"Let books be your dining table, / And you shall be full of delights. / Let them be your
And you shall sleep restful nights" (St. Ephraim the Syrian).

Thursday, September 12, 2013

So....Is Evagrius a Heretic or Not?

Some years back we ran an essay in Logos: A Journal of Eastern Christian Studies that reviewed the spate of publications about Evagrius which began emerging early in the last decade. The author of that article, Andriy Chirovsky, began by noting that for some there is still a vague suspicion hanging over Evagrius as, perhaps, a kind of proto-Origenist and therefore a very bad man. Of course, this whole enterprise rests on a cascading series dubious assumptions--about Evagrius himself, about what his "friends" and followers may have done in his name without him knowing (indeed, long after he was dead), and of course about Origen himself. Whether the great teacher of Alexandria was a heretic is, among contemporary scholars, far from univocally or unambiguously settled. And whether his influence "tainted" Evagrius remains similarly debated.

It is, then, a very welcome development to note the publication this week of a book from a very respected scholar who has previously published learned articles about Evagrius, and a book about him in the prestigious Routledge series on the Fathers--as well as other major publications, including one I shall interview the author about presently.

Augustine Casiday's latest book, then, is Reconstructing the Theology of Evagrius Ponticus: Beyond Heresy (Cambridge UP, 2013), 274pp.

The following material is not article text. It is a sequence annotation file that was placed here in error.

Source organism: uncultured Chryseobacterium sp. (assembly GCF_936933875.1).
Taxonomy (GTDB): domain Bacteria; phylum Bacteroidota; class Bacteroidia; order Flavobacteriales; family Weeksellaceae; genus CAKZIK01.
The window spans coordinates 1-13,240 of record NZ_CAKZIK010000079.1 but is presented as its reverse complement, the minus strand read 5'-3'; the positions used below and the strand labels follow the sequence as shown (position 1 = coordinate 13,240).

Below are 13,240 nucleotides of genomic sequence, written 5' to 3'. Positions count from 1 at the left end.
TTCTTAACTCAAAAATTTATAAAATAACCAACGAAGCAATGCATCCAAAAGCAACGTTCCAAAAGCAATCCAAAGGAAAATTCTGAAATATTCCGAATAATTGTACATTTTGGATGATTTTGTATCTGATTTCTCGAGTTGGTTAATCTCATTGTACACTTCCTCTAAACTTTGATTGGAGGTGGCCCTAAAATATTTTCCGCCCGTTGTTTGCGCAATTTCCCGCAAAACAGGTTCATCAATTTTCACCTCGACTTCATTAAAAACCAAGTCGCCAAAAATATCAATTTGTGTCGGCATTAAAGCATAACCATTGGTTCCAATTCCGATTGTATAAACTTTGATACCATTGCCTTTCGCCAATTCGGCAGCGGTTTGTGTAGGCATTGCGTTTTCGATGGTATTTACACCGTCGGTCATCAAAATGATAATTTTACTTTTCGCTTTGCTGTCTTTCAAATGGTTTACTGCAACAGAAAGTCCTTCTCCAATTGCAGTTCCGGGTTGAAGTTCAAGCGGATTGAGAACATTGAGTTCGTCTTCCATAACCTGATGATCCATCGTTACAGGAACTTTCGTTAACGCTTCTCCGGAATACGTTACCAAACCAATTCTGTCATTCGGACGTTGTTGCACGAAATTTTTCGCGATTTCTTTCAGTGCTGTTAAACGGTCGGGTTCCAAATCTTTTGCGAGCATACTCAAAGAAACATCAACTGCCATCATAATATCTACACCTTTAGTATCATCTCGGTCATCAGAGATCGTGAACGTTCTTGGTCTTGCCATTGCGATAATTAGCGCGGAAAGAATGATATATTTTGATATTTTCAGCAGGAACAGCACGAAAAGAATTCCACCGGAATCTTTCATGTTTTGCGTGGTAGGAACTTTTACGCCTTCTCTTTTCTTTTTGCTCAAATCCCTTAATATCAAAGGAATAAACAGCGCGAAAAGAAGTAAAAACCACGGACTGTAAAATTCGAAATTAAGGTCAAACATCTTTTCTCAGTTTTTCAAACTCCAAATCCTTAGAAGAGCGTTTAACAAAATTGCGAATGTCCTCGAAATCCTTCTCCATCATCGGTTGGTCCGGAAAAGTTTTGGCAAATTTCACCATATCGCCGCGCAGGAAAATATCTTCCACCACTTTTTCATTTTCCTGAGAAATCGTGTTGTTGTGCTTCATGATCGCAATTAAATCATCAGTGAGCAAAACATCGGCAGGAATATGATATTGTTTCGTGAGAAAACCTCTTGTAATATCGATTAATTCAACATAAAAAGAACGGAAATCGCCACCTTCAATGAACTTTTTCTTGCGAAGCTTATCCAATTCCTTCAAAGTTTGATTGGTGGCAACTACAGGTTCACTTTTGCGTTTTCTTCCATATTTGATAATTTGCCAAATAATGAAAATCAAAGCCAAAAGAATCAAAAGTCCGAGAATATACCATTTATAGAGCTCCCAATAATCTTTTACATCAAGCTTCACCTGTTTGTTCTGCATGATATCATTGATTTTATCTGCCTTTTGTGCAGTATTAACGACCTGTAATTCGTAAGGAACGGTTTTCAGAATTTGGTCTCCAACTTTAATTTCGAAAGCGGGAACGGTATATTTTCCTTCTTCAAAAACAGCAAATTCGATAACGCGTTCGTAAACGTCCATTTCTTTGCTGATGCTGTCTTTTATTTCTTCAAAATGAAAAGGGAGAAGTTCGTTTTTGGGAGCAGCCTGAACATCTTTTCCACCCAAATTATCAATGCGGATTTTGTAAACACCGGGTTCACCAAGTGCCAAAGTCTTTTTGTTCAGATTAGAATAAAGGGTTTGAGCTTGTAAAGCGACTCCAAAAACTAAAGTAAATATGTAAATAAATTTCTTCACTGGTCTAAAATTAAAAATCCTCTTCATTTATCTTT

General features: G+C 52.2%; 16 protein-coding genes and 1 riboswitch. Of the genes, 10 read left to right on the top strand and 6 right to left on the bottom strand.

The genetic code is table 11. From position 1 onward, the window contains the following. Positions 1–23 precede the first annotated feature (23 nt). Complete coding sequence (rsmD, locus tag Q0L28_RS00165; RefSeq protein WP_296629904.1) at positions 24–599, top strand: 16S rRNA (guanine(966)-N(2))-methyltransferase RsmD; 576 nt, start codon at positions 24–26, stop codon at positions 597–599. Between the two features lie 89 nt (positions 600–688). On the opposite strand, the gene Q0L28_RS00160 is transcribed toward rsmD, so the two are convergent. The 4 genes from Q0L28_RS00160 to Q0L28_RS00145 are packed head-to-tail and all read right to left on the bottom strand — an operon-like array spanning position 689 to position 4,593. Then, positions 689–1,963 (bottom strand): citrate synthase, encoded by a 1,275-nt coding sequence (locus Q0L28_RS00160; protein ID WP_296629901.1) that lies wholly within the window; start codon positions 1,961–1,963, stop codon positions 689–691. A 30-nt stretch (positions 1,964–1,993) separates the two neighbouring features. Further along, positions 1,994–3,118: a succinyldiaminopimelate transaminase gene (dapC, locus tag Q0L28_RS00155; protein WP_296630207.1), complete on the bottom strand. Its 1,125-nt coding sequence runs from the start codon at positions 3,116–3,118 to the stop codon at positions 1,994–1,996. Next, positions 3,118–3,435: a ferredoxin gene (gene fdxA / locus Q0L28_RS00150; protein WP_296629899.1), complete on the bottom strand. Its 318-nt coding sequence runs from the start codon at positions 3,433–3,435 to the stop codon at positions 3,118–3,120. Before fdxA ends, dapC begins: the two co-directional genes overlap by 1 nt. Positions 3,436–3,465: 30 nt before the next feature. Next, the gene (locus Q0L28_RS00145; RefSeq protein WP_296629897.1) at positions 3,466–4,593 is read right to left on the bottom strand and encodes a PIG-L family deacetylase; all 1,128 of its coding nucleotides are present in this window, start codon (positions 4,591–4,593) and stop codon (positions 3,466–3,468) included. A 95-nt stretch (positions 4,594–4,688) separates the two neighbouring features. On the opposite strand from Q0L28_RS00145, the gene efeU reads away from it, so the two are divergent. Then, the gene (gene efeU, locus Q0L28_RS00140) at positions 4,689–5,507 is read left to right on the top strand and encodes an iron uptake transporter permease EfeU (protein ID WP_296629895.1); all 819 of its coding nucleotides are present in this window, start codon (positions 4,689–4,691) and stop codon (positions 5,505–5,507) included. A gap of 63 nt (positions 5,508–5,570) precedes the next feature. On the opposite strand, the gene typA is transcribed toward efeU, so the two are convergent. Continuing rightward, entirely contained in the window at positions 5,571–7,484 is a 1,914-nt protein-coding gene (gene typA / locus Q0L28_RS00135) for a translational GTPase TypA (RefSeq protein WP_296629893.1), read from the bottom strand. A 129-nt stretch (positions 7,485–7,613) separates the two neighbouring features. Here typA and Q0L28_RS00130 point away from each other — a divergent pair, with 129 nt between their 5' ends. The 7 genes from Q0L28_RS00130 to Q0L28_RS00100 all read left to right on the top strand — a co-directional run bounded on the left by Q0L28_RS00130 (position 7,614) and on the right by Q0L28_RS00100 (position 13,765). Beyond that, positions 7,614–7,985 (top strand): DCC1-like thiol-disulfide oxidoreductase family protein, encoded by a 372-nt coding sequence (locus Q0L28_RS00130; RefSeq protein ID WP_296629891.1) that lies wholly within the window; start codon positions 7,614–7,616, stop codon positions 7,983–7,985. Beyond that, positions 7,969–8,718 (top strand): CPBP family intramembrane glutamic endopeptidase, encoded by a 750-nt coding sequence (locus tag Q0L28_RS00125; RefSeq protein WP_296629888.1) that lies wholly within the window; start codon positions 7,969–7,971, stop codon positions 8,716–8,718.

About this book the publisher tells us:
Evagrius Ponticus is regarded by many scholars as the architect of the eastern heresy Origenism, as his theology corresponded to the debates that erupted in 399 and episodically thereafter, culminating in the Second Council of Constantinople in 553 AD. However some scholars now question this conventional interpretation of Evagrius' place in the Origenist controversies. Augustine Casiday sets out to reconstruct Evagrius' theology in its own terms, freeing interpretation of his work from the reputation for heresy that overwhelmed it, and studying his life, writings and evolving legacy in detail. The first part of this book discusses the transmission of Evagrius' writings, and provides a framework of his life for understanding his writing and theology, whilst part two moves to a synthetic study of major themes that emerge from his writings. This book will be an invaluable addition to scholarship on Christian theology, patristics, heresy and ancient philosophy.

1 comment:

  1. I have always found Evagrius to be one of the most insightful spiritual authors... Looks like a good read.


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